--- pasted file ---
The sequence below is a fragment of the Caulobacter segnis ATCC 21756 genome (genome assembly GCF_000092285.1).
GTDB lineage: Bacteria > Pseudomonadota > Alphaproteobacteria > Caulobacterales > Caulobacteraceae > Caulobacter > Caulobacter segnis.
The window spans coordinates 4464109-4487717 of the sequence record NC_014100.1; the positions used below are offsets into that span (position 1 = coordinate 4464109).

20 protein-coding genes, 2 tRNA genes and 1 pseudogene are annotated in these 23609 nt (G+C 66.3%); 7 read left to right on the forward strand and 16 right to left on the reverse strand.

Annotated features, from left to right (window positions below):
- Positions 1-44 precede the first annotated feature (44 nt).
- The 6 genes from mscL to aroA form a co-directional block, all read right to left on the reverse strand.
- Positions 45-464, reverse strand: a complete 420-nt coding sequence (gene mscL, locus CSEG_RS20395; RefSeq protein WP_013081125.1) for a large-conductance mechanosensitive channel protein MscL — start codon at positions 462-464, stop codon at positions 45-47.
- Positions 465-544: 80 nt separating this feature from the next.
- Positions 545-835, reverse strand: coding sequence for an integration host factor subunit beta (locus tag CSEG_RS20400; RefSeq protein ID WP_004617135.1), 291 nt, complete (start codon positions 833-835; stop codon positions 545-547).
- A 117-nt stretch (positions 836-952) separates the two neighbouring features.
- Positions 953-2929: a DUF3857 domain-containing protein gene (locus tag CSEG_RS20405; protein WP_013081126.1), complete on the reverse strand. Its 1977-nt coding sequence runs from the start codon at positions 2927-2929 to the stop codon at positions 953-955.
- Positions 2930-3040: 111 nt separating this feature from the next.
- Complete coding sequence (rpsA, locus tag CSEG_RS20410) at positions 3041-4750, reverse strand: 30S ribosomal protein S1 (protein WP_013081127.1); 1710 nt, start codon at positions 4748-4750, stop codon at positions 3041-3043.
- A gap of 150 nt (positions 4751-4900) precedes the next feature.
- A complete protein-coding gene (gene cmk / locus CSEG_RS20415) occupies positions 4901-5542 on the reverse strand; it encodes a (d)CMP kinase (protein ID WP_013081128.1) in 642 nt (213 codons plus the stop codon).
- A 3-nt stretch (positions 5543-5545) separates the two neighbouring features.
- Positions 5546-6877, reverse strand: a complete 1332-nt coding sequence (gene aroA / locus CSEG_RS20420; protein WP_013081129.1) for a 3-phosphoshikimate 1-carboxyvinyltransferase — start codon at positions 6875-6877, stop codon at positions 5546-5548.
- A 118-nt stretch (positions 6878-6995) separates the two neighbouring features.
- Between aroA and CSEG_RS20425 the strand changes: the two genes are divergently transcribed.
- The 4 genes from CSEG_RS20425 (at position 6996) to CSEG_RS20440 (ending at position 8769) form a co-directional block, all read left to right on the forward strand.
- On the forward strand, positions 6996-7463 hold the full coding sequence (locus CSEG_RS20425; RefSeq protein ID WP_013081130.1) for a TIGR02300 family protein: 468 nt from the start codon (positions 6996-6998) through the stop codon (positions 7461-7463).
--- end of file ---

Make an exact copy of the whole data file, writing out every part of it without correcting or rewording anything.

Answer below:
The sequence below is a fragment of the Caulobacter segnis ATCC 21756 genome (genome assembly GCF_000092285.1).
GTDB lineage: Bacteria > Pseudomonadota > Alphaproteobacteria > Caulobacterales > Caulobacteraceae > Caulobacter > Caulobacter segnis.
The window spans coordinates 4464109-4487717 of the sequence record NC_014100.1; the positions used below are offsets into that span (position 1 = coordinate 4464109).

20 protein-coding genes, 2 tRNA genes and 1 pseudogene are annotated in these 23609 nt (G+C 66.3%); 7 read left to right on the forward strand and 16 right to left on the reverse strand.

Annotated features, from left to right (window positions below):
- Positions 1-44 precede the first annotated feature (44 nt).
- The 6 genes from mscL to aroA form a co-directional block, all read right to left on the reverse strand.
- Positions 45-464, reverse strand: a complete 420-nt coding sequence (gene mscL, locus CSEG_RS20395; RefSeq protein WP_013081125.1) for a large-conductance mechanosensitive channel protein MscL — start codon at positions 462-464, stop codon at positions 45-47.
- Positions 465-544: 80 nt separating this feature from the next.
- Positions 545-835, reverse strand: coding sequence for an integration host factor subunit beta (locus tag CSEG_RS20400; RefSeq protein ID WP_004617135.1), 291 nt, complete (start codon positions 833-835; stop codon positions 545-547).
- A 117-nt stretch (positions 836-952) separates the two neighbouring features.
- Positions 953-2929: a DUF3857 domain-containing protein gene (locus tag CSEG_RS20405; protein WP_013081126.1), complete on the reverse strand. Its 1977-nt coding sequence runs from the start codon at positions 2927-2929 to the stop codon at positions 953-955.
- Positions 2930-3040: 111 nt separating this feature from the next.
- Complete coding sequence (rpsA, locus tag CSEG_RS20410) at positions 3041-4750, reverse strand: 30S ribosomal protein S1 (protein WP_013081127.1); 1710 nt, start codon at positions 4748-4750, stop codon at positions 3041-3043.
- A gap of 150 nt (positions 4751-4900) precedes the next feature.
- A complete protein-coding gene (gene cmk / locus CSEG_RS20415) occupies positions 4901-5542 on the reverse strand; it encodes a (d)CMP kinase (protein ID WP_013081128.1) in 642 nt (213 codons plus the stop codon).
- A 3-nt stretch (positions 5543-5545) separates the two neighbouring features.
- Positions 5546-6877, reverse strand: a complete 1332-nt coding sequence (gene aroA / locus CSEG_RS20420; protein WP_013081129.1) for a 3-phosphoshikimate 1-carboxyvinyltransferase — start codon at positions 6875-6877, stop codon at positions 5546-5548.
- A 118-nt stretch (positions 6878-6995) separates the two neighbouring features.
- Between aroA and CSEG_RS20425 the strand changes: the two genes are divergently transcribed.
- The 4 genes from CSEG_RS20425 (at position 6996) to CSEG_RS20440 (ending at position 8769) form a co-directional block, all read left to right on the forward strand.
- On the forward strand, positions 6996-7463 hold the full coding sequence (locus CSEG_RS20425; RefSeq protein ID WP_013081130.1) for a TIGR02300 family protein: 468 nt from the start codon (positions 6996-6998) through the stop codon (positions 7461-7463).